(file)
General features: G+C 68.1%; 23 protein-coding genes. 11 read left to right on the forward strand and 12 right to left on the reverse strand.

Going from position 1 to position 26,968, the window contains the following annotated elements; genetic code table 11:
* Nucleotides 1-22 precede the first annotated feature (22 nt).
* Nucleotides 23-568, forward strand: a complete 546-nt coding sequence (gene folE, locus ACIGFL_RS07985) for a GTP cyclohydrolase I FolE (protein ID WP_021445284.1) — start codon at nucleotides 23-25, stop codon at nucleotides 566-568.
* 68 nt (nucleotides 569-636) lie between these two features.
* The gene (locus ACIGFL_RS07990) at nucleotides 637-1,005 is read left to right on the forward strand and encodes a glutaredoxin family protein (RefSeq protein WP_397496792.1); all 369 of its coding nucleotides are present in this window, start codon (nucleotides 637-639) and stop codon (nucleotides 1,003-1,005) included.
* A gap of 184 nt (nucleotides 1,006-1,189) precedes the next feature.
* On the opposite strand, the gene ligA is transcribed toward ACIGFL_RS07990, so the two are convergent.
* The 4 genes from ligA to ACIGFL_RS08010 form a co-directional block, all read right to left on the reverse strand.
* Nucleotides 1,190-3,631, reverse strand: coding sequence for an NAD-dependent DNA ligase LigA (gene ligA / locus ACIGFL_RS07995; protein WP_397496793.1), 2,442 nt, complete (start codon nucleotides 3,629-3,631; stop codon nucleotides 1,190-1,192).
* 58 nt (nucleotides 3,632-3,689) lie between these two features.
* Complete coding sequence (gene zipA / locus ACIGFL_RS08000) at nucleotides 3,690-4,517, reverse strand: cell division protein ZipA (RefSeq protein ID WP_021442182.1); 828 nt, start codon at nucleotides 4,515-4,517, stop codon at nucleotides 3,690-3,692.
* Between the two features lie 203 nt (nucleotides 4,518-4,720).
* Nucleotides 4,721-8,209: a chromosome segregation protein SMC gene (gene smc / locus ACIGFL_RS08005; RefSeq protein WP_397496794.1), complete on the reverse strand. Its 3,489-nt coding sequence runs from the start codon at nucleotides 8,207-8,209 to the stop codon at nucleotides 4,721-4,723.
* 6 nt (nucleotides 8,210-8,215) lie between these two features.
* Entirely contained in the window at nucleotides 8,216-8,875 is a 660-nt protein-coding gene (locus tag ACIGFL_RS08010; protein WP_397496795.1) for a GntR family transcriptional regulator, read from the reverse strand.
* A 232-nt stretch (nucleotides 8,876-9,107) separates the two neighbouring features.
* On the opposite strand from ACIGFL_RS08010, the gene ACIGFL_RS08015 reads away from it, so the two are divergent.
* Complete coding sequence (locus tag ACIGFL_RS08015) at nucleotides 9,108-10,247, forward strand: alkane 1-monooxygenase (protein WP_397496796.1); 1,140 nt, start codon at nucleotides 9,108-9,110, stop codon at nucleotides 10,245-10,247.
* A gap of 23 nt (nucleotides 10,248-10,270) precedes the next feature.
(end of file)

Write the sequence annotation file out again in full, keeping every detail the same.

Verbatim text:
General features: G+C 68.1%; 23 protein-coding genes. 11 read left to right on the forward strand and 12 right to left on the reverse strand.

Going from position 1 to position 26,968, the window contains the following annotated elements; genetic code table 11:
* Nucleotides 1-22 precede the first annotated feature (22 nt).
* Nucleotides 23-568, forward strand: a complete 546-nt coding sequence (gene folE, locus ACIGFL_RS07985) for a GTP cyclohydrolase I FolE (protein ID WP_021445284.1) — start codon at nucleotides 23-25, stop codon at nucleotides 566-568.
* 68 nt (nucleotides 569-636) lie between these two features.
* The gene (locus ACIGFL_RS07990) at nucleotides 637-1,005 is read left to right on the forward strand and encodes a glutaredoxin family protein (RefSeq protein WP_397496792.1); all 369 of its coding nucleotides are present in this window, start codon (nucleotides 637-639) and stop codon (nucleotides 1,003-1,005) included.
* A gap of 184 nt (nucleotides 1,006-1,189) precedes the next feature.
* On the opposite strand, the gene ligA is transcribed toward ACIGFL_RS07990, so the two are convergent.
* The 4 genes from ligA to ACIGFL_RS08010 form a co-directional block, all read right to left on the reverse strand.
* Nucleotides 1,190-3,631, reverse strand: coding sequence for an NAD-dependent DNA ligase LigA (gene ligA / locus ACIGFL_RS07995; protein WP_397496793.1), 2,442 nt, complete (start codon nucleotides 3,629-3,631; stop codon nucleotides 1,190-1,192).
* 58 nt (nucleotides 3,632-3,689) lie between these two features.
* Complete coding sequence (gene zipA / locus ACIGFL_RS08000) at nucleotides 3,690-4,517, reverse strand: cell division protein ZipA (RefSeq protein ID WP_021442182.1); 828 nt, start codon at nucleotides 4,515-4,517, stop codon at nucleotides 3,690-3,692.
* Between the two features lie 203 nt (nucleotides 4,518-4,720).
* Nucleotides 4,721-8,209: a chromosome segregation protein SMC gene (gene smc / locus ACIGFL_RS08005; RefSeq protein WP_397496794.1), complete on the reverse strand. Its 3,489-nt coding sequence runs from the start codon at nucleotides 8,207-8,209 to the stop codon at nucleotides 4,721-4,723.
* 6 nt (nucleotides 8,210-8,215) lie between these two features.
* Entirely contained in the window at nucleotides 8,216-8,875 is a 660-nt protein-coding gene (locus tag ACIGFL_RS08010; protein WP_397496795.1) for a GntR family transcriptional regulator, read from the reverse strand.
* A 232-nt stretch (nucleotides 8,876-9,107) separates the two neighbouring features.
* On the opposite strand from ACIGFL_RS08010, the gene ACIGFL_RS08015 reads away from it, so the two are divergent.
* Complete coding sequence (locus tag ACIGFL_RS08015) at nucleotides 9,108-10,247, forward strand: alkane 1-monooxygenase (protein WP_397496796.1); 1,140 nt, start codon at nucleotides 9,108-9,110, stop codon at nucleotides 10,245-10,247.
* A gap of 23 nt (nucleotides 10,248-10,270) precedes the next feature.